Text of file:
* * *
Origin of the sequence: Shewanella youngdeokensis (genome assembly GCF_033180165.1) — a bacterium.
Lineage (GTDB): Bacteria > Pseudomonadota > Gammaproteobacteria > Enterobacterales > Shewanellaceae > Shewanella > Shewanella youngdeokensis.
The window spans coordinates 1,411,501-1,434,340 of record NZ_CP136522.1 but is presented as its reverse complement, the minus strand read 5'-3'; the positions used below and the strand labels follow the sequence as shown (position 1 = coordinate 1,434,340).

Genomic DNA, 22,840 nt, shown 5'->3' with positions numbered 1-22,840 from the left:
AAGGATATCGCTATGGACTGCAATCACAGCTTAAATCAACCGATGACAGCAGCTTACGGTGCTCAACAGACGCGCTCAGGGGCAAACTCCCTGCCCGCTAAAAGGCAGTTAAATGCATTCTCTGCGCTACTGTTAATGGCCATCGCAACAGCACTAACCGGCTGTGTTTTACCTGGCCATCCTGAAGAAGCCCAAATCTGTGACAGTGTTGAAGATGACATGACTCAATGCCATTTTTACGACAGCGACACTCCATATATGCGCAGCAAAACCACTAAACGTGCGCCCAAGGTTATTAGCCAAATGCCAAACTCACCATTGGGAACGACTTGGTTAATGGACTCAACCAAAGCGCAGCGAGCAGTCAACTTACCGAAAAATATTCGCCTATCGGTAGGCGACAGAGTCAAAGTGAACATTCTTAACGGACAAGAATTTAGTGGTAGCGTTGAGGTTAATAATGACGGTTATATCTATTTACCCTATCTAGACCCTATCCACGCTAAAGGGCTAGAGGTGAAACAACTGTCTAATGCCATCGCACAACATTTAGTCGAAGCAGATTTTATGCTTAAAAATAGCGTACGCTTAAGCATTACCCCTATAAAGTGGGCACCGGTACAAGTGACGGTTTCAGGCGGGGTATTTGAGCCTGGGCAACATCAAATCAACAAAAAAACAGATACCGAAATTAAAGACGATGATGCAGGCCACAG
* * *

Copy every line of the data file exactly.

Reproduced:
Origin of the sequence: Shewanella youngdeokensis (genome assembly GCF_033180165.1) — a bacterium.
Lineage (GTDB): Bacteria > Pseudomonadota > Gammaproteobacteria > Enterobacterales > Shewanellaceae > Shewanella > Shewanella youngdeokensis.
The window spans coordinates 1,411,501-1,434,340 of record NZ_CP136522.1 but is presented as its reverse complement, the minus strand read 5'-3'; the positions used below and the strand labels follow the sequence as shown (position 1 = coordinate 1,434,340).

Genomic DNA, 22,840 nt, shown 5'->3' with positions numbered 1-22,840 from the left:
AAGGATATCGCTATGGACTGCAATCACAGCTTAAATCAACCGATGACAGCAGCTTACGGTGCTCAACAGACGCGCTCAGGGGCAAACTCCCTGCCCGCTAAAAGGCAGTTAAATGCATTCTCTGCGCTACTGTTAATGGCCATCGCAACAGCACTAACCGGCTGTGTTTTACCTGGCCATCCTGAAGAAGCCCAAATCTGTGACAGTGTTGAAGATGACATGACTCAATGCCATTTTTACGACAGCGACACTCCATATATGCGCAGCAAAACCACTAAACGTGCGCCCAAGGTTATTAGCCAAATGCCAAACTCACCATTGGGAACGACTTGGTTAATGGACTCAACCAAAGCGCAGCGAGCAGTCAACTTACCGAAAAATATTCGCCTATCGGTAGGCGACAGAGTCAAAGTGAACATTCTTAACGGACAAGAATTTAGTGGTAGCGTTGAGGTTAATAATGACGGTTATATCTATTTACCCTATCTAGACCCTATCCACGCTAAAGGGCTAGAGGTGAAACAACTGTCTAATGCCATCGCACAACATTTAGTCGAAGCAGATTTTATGCTTAAAAATAGCGTACGCTTAAGCATTACCCCTATAAAGTGGGCACCGGTACAAGTGACGGTTTCAGGCGGGGTATTTGAGCCTGGGCAACATCAAATCAACAAAAAAACAGATACCGAAATTAAAGACGATGATGCAGGCCACAG